From Poland to Canada: Memories of Communist Poland and Migration to Canada in Three Texts by Polish-Born Women Writers

Dagmara Drewniak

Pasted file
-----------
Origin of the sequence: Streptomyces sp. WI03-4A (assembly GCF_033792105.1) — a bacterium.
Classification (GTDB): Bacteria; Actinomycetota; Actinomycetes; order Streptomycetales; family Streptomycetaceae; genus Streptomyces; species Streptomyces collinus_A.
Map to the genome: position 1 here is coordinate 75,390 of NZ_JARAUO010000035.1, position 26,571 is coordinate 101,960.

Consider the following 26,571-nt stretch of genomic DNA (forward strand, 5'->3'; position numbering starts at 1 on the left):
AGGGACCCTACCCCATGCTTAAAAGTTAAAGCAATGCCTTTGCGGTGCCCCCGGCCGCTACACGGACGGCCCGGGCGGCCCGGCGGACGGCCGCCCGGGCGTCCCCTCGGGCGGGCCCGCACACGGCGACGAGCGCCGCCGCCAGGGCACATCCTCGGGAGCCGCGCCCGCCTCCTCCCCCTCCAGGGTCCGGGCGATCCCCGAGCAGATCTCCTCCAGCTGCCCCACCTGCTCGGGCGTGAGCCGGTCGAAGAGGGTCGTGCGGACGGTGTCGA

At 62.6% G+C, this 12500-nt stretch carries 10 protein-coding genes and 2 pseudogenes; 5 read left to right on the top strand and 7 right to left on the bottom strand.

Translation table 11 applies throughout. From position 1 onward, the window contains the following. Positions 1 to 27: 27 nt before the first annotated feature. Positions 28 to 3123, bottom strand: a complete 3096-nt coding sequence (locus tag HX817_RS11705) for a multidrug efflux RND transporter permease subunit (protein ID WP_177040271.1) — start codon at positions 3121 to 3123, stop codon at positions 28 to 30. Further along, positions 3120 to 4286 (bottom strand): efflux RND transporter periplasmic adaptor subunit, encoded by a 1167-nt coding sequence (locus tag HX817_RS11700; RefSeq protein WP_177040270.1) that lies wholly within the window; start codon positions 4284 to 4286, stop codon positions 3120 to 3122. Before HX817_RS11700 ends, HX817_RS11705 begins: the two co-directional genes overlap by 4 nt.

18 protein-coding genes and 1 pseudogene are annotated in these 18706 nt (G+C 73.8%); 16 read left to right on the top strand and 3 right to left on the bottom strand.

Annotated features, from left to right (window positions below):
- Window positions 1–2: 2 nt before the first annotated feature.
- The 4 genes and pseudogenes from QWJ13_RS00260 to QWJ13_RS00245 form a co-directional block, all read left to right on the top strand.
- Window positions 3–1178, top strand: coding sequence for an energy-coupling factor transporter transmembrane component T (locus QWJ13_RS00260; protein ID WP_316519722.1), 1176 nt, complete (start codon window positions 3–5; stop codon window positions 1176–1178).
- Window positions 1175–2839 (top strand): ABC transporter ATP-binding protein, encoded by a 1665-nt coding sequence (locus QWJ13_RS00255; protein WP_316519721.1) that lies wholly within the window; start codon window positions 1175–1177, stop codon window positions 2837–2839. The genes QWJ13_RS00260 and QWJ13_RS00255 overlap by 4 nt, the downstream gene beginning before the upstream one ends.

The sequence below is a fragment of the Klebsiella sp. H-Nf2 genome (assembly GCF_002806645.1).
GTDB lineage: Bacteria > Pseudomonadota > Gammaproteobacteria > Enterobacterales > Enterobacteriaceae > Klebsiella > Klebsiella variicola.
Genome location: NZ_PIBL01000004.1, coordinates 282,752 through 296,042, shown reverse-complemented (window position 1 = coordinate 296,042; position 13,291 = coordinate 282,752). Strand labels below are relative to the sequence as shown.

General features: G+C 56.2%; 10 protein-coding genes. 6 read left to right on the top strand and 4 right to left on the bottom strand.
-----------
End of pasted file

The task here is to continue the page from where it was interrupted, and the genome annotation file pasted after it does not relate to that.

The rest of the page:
Canadian ethnic literature has been dominated by testimonies of migrant experience for a long time. Writers of Eastern European extraction, such as Janice Kulyk Keefer, Eva Hoffman, Eva Stachniak, Lisa Appignanesi or Elaine Kalman Naves to mention just a few, have contributed to the vast body of Canadian migrant literature, giving voice to the quandaries of white, invisible minority migration. As it turns out, the latest texts published by Polish-born Canadian women writers also address the issues of migration and the memory of Communist Poland, which the writers left in the 1980s and early 1990s. The aim of this paper is to look at three selected texts: Giant (2012) by Aga Maksimowska, Lemons (2017) by Kasia Jaronczyk and Was It Worth It. Columbus in Jeans (2019) by Liliana Arkuszewska, all of which are debut novels, and discuss their perception and rendition of Communist Poland, which the authors left behind physically and simultaneously struggled to free from mentally. The narratives chosen for this study, despite substantial differences, bear certain similarities in their treatment of Poland as well as become important commentaries on the status of migrant discourses in North America.

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